Prior to the project, the neighbourhood was one of the most dangerous in Port-au-Prince. The project unexpectedly found the history of violence and conflict were quickly overcome when the project began to make quick progress.

Collecting the waste now earns an income for 380 families. And by gravitating community leadership to nonviolent leaders, relationships between people and groups improved.

The 50 waste collection points and public garbage bins now contribute to a reduction in common diseases that are rife in other parts of Haiti: leptospirosis, worms, canicola fever, tetanus, yellow fever, typhoid, dengue, and malaria.

Originally, the government of Haiti appealed to the India, Brazil and South Africa Facility for Poverty and Hunger Alleviation (IBSA Trust Fund) (http://www.indianembassy.org/newsite/press_release/2007/Sept/17.asp) to get to grips with the woeful garbage collection in the capital, while tackling the violence in the slums and lack of economic opportunity.

The project is also a partnership between Port-au-Prince’s city hall, the Ministry of Public Works and other government ministries, Quisqueya University, UNDP Haiti, IBSA, and the Special Unit for South-South Cooperation. The project is run on the ground by UNDP Haiti.

Where once the trash made flooding worse by blocking canals, having it removed has prevented the stew of waste that was produced when floods occurred.

“Impressed by the positive results so far, the Haitian government would like to replicate this model in other regions of the country,” said Eliana Nicolini, the UNDP project coordinator.

It is hoped the project can be scaled up to reach across Haiti and even be replicated in other countries. The UN Special Envoy for Haiti, former US President Bill Clinton, has been drafted in to help with raising funds for expanding the project.

The Love n’ Haiti project has been selected by the BBC’s World Challenge contest, which invites the general public to vote for which project they think is the best. Voting takes place on their website:http://www.theworldchallenge.co.uk.The project is number eight in the list on the website.

“It is not easy to choose who to hire in a place where so many are desperately in need of work. Many people beg us for work but we don’t have vacancies at the moment. If we can hire even 100 more persons, it would solve a lot of problems,” said Patrick Massenat, a local youth heading a committee created to implement activities contributing to waste management and to ensure effective involvement of governmental institutions.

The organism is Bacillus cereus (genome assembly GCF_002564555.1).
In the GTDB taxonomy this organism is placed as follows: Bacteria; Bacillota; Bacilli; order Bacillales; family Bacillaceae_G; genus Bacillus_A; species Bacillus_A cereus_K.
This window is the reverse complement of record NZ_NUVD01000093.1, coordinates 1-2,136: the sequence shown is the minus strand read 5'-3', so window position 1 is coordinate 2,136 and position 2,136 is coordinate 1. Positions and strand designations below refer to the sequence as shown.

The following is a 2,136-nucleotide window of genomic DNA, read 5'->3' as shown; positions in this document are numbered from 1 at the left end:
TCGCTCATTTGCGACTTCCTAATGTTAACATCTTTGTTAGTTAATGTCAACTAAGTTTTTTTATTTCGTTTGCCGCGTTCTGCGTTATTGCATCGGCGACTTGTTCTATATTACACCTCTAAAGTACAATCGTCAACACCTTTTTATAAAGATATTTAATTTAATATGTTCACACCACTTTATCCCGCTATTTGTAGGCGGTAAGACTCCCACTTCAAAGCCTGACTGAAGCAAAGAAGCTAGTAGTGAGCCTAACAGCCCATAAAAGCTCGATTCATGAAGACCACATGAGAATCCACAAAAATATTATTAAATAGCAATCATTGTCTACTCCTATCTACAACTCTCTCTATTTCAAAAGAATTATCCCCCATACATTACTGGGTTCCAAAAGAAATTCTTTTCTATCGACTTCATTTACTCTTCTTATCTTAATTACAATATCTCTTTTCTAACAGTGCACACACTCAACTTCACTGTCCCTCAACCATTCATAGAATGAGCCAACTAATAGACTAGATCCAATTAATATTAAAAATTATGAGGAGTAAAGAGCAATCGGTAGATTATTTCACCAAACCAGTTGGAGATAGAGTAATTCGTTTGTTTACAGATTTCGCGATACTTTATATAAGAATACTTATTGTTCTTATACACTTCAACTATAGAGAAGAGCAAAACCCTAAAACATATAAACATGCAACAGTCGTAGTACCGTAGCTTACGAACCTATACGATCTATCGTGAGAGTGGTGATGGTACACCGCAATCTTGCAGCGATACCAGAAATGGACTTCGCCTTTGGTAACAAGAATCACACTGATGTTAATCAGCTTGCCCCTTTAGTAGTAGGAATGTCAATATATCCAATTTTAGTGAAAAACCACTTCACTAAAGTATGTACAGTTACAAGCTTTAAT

“Most people in this area never knew real work. Now, they have experienced it. They also have families. The area is cleaner; the women who lost their husbands in gang wars and police firing are happier. It’s a beginning.”

Resources

1) A Bangladesh case study on social entrepreneurs turning refuse into wealth. Website:http://proxied.changemakers.net/journal/01may/index.cfm

2) The Ethical Super Store has a wide range of recycled shopping bags and hand bags made to Fair Trade standards. Website:http://www.ethicalsuperstore.com/search/bag/recycled.htm

3) A collective of women in the slums of Delhi, India sell fashionable recycled shopping bags online. Website:http://www.theindiashop.co.uk/

4) Proyecto Alcatraz (Project Alcatraz): This Venezuelan project offers violent gang members the opportunity to go straight and make their way into the economic mainstream with real job opportunities and skills. Website:http://www.proyectoalcatraz.org/home_eng.php

By David South, Development Challenges, South-South Solutions

Published: October 2009

Development Challenges, South-South Solutions was launched as an e-newsletter in 2006 by UNDP’s South-South Cooperation Unit (now the United Nations Office for South-South Cooperation) based in New York, USA. It led on profiling the rise of the global South as an economic powerhouse and was one of the first regular publications to champion the global South’s innovators, entrepreneurs, and pioneers. It tracked the key trends that are now so profoundly reshaping how development is seen and done. This includes the rapid take-up of mobile phones and information technology in the global South (as profiled in the first issue of magazine Southern Innovator), the move to becoming a majority urban world, a growing global innovator culture, and the plethora of solutions being developed in the global South to tackle its problems and improve living conditions and boost human development. The success of the e-newsletter led to the launch of the magazine Southern Innovator.